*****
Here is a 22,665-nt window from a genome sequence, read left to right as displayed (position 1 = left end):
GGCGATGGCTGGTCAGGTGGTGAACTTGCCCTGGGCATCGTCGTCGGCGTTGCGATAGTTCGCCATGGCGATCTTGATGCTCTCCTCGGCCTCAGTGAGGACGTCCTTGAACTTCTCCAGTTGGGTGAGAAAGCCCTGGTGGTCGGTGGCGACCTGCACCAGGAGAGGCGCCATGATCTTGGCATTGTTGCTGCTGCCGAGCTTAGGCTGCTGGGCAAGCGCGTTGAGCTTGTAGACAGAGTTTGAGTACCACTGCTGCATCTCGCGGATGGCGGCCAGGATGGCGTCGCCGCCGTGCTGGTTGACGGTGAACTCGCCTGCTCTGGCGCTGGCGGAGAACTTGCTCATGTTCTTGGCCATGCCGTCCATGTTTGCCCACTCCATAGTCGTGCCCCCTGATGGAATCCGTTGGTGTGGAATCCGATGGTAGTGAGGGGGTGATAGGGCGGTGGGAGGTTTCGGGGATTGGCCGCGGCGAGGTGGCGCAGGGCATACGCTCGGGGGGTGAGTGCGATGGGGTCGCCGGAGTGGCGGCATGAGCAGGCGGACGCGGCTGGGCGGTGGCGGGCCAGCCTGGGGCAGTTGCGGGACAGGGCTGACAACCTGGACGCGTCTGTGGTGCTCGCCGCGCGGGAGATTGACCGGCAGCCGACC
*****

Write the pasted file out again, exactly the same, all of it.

Here is a 22,665-nt window from a genome sequence, read left to right as displayed (position 1 = left end):
GGCGATGGCTGGTCAGGTGGTGAACTTGCCCTGGGCATCGTCGTCGGCGTTGCGATAGTTCGCCATGGCGATCTTGATGCTCTCCTCGGCCTCAGTGAGGACGTCCTTGAACTTCTCCAGTTGGGTGAGAAAGCCCTGGTGGTCGGTGGCGACCTGCACCAGGAGAGGCGCCATGATCTTGGCATTGTTGCTGCTGCCGAGCTTAGGCTGCTGGGCAAGCGCGTTGAGCTTGTAGACAGAGTTTGAGTACCACTGCTGCATCTCGCGGATGGCGGCCAGGATGGCGTCGCCGCCGTGCTGGTTGACGGTGAACTCGCCTGCTCTGGCGCTGGCGGAGAACTTGCTCATGTTCTTGGCCATGCCGTCCATGTTTGCCCACTCCATAGTCGTGCCCCCTGATGGAATCCGTTGGTGTGGAATCCGATGGTAGTGAGGGGGTGATAGGGCGGTGGGAGGTTTCGGGGATTGGCCGCGGCGAGGTGGCGCAGGGCATACGCTCGGGGGGTGAGTGCGATGGGGTCGCCGGAGTGGCGGCATGAGCAGGCGGACGCGGCTGGGCGGTGGCGGGCCAGCCTGGGGCAGTTGCGGGACAGGGCTGACAACCTGGACGCGTCTGTGGTGCTCGCCGCGCGGGAGATTGACCGGCAGCCGACC